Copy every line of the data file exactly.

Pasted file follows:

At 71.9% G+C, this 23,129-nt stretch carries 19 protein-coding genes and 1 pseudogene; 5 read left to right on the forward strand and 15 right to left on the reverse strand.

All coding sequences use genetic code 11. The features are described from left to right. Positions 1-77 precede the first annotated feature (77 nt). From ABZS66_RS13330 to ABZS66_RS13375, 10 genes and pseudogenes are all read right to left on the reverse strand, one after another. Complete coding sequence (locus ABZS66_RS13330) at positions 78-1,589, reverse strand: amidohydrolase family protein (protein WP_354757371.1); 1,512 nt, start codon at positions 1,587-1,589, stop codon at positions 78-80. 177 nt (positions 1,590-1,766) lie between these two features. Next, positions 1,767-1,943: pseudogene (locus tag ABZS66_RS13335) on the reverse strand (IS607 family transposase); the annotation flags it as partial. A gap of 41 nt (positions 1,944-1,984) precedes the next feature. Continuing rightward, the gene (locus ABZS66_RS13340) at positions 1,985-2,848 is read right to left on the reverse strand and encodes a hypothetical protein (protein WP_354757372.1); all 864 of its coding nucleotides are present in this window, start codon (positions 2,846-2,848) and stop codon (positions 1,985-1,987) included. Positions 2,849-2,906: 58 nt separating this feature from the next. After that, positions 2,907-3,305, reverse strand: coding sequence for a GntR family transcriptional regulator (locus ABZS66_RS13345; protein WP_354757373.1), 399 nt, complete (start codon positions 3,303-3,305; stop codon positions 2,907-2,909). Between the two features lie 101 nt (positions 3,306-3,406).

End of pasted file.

At 71.9% G+C, this 23,129-nt stretch carries 19 protein-coding genes and 1 pseudogene; 5 read left to right on the forward strand and 15 right to left on the reverse strand.

All coding sequences use genetic code 11. The features are described from left to right. Positions 1-77 precede the first annotated feature (77 nt). From ABZS66_RS13330 to ABZS66_RS13375, 10 genes and pseudogenes are all read right to left on the reverse strand, one after another. Complete coding sequence (locus ABZS66_RS13330) at positions 78-1,589, reverse strand: amidohydrolase family protein (protein WP_354757371.1); 1,512 nt, start codon at positions 1,587-1,589, stop codon at positions 78-80. 177 nt (positions 1,590-1,766) lie between these two features. Next, positions 1,767-1,943: pseudogene (locus tag ABZS66_RS13335) on the reverse strand (IS607 family transposase); the annotation flags it as partial. A gap of 41 nt (positions 1,944-1,984) precedes the next feature. Continuing rightward, the gene (locus ABZS66_RS13340) at positions 1,985-2,848 is read right to left on the reverse strand and encodes a hypothetical protein (protein WP_354757372.1); all 864 of its coding nucleotides are present in this window, start codon (positions 2,846-2,848) and stop codon (positions 1,985-1,987) included. Positions 2,849-2,906: 58 nt separating this feature from the next. After that, positions 2,907-3,305, reverse strand: coding sequence for a GntR family transcriptional regulator (locus ABZS66_RS13345; protein WP_354757373.1), 399 nt, complete (start codon positions 3,303-3,305; stop codon positions 2,907-2,909). Between the two features lie 101 nt (positions 3,306-3,406).